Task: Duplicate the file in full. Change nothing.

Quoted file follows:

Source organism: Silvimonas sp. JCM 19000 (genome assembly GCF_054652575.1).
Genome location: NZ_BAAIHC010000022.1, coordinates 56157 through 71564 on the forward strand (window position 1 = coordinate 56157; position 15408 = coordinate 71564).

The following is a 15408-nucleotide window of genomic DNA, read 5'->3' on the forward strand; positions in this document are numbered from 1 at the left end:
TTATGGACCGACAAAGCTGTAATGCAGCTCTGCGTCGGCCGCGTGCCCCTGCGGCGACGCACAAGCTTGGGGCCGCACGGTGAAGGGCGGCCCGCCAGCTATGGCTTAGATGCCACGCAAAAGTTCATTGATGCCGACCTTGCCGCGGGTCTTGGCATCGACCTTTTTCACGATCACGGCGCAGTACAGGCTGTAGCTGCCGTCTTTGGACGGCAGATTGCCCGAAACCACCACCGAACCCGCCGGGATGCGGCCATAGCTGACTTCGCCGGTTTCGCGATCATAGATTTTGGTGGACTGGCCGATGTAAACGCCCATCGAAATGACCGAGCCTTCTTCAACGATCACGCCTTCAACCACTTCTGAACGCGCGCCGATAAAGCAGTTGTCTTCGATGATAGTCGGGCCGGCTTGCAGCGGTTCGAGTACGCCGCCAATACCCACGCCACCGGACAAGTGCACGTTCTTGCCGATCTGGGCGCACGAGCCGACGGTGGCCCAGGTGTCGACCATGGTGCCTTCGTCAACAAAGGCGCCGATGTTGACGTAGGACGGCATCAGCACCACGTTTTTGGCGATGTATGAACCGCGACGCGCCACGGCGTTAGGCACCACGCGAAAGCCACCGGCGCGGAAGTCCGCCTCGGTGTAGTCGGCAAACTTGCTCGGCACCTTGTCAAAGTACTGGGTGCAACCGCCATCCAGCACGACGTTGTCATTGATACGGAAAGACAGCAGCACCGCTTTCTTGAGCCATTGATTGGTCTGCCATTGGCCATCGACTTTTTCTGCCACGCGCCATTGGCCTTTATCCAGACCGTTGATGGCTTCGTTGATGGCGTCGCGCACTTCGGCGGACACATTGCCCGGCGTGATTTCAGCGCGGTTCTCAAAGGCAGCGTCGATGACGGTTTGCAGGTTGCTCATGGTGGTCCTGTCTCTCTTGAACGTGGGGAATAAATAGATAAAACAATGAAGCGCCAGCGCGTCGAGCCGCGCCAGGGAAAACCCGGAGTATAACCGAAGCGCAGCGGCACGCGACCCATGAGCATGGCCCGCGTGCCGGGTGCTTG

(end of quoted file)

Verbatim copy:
Source organism: Silvimonas sp. JCM 19000 (genome assembly GCF_054652575.1).
Genome location: NZ_BAAIHC010000022.1, coordinates 56157 through 71564 on the forward strand (window position 1 = coordinate 56157; position 15408 = coordinate 71564).

The following is a 15408-nucleotide window of genomic DNA, read 5'->3' on the forward strand; positions in this document are numbered from 1 at the left end:
TTATGGACCGACAAAGCTGTAATGCAGCTCTGCGTCGGCCGCGTGCCCCTGCGGCGACGCACAAGCTTGGGGCCGCACGGTGAAGGGCGGCCCGCCAGCTATGGCTTAGATGCCACGCAAAAGTTCATTGATGCCGACCTTGCCGCGGGTCTTGGCATCGACCTTTTTCACGATCACGGCGCAGTACAGGCTGTAGCTGCCGTCTTTGGACGGCAGATTGCCCGAAACCACCACCGAACCCGCCGGGATGCGGCCATAGCTGACTTCGCCGGTTTCGCGATCATAGATTTTGGTGGACTGGCCGATGTAAACGCCCATCGAAATGACCGAGCCTTCTTCAACGATCACGCCTTCAACCACTTCTGAACGCGCGCCGATAAAGCAGTTGTCTTCGATGATAGTCGGGCCGGCTTGCAGCGGTTCGAGTACGCCGCCAATACCCACGCCACCGGACAAGTGCACGTTCTTGCCGATCTGGGCGCACGAGCCGACGGTGGCCCAGGTGTCGACCATGGTGCCTTCGTCAACAAAGGCGCCGATGTTGACGTAGGACGGCATCAGCACCACGTTTTTGGCGATGTATGAACCGCGACGCGCCACGGCGTTAGGCACCACGCGAAAGCCACCGGCGCGGAAGTCCGCCTCGGTGTAGTCGGCAAACTTGCTCGGCACCTTGTCAAAGTACTGGGTGCAACCGCCATCCAGCACGACGTTGTCATTGATACGGAAAGACAGCAGCACCGCTTTCTTGAGCCATTGATTGGTCTGCCATTGGCCATCGACTTTTTCTGCCACGCGCCATTGGCCTTTATCCAGACCGTTGATGGCTTCGTTGATGGCGTCGCGCACTTCGGCGGACACATTGCCCGGCGTGATTTCAGCGCGGTTCTCAAAGGCAGCGTCGATGACGGTTTGCAGGTTGCTCATGGTGGTCCTGTCTCTCTTGAACGTGGGGAATAAATAGATAAAACAATGAAGCGCCAGCGCGTCGAGCCGCGCCAGGGAAAACCCGGAGTATAACCGAAGCGCAGCGGCACGCGACCCATGAGCATGGCCCGCGTGCCGGGTGCTTG